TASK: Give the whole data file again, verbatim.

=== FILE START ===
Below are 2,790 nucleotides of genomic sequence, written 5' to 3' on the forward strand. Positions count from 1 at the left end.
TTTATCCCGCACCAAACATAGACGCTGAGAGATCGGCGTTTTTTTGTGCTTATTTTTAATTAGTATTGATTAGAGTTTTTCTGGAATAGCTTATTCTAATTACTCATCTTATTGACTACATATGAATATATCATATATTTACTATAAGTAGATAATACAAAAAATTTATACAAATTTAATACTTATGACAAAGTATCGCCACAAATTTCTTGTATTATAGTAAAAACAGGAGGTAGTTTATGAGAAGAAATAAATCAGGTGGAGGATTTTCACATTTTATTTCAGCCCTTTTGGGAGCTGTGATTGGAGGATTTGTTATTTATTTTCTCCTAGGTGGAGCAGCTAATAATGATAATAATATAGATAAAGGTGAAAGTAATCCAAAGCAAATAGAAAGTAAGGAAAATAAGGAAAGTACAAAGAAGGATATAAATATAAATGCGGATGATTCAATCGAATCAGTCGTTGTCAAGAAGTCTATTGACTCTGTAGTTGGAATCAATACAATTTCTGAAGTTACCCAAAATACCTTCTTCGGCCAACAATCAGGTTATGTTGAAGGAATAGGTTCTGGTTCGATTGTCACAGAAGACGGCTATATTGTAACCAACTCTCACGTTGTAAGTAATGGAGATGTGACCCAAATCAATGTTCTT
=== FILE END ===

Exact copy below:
Below are 2,790 nucleotides of genomic sequence, written 5' to 3' on the forward strand. Positions count from 1 at the left end.
TTTATCCCGCACCAAACATAGACGCTGAGAGATCGGCGTTTTTTTGTGCTTATTTTTAATTAGTATTGATTAGAGTTTTTCTGGAATAGCTTATTCTAATTACTCATCTTATTGACTACATATGAATATATCATATATTTACTATAAGTAGATAATACAAAAAATTTATACAAATTTAATACTTATGACAAAGTATCGCCACAAATTTCTTGTATTATAGTAAAAACAGGAGGTAGTTTATGAGAAGAAATAAATCAGGTGGAGGATTTTCACATTTTATTTCAGCCCTTTTGGGAGCTGTGATTGGAGGATTTGTTATTTATTTTCTCCTAGGTGGAGCAGCTAATAATGATAATAATATAGATAAAGGTGAAAGTAATCCAAAGCAAATAGAAAGTAAGGAAAATAAGGAAAGTACAAAGAAGGATATAAATATAAATGCGGATGATTCAATCGAATCAGTCGTTGTCAAGAAGTCTATTGACTCTGTAGTTGGAATCAATACAATTTCTGAAGTTACCCAAAATACCTTCTTCGGCCAACAATCAGGTTATGTTGAAGGAATAGGTTCTGGTTCGATTGTCACAGAAGACGGCTATATTGTAACCAACTCTCACGTTGTAAGTAATGGAGATGTGACCCAAATCAATGTTCTT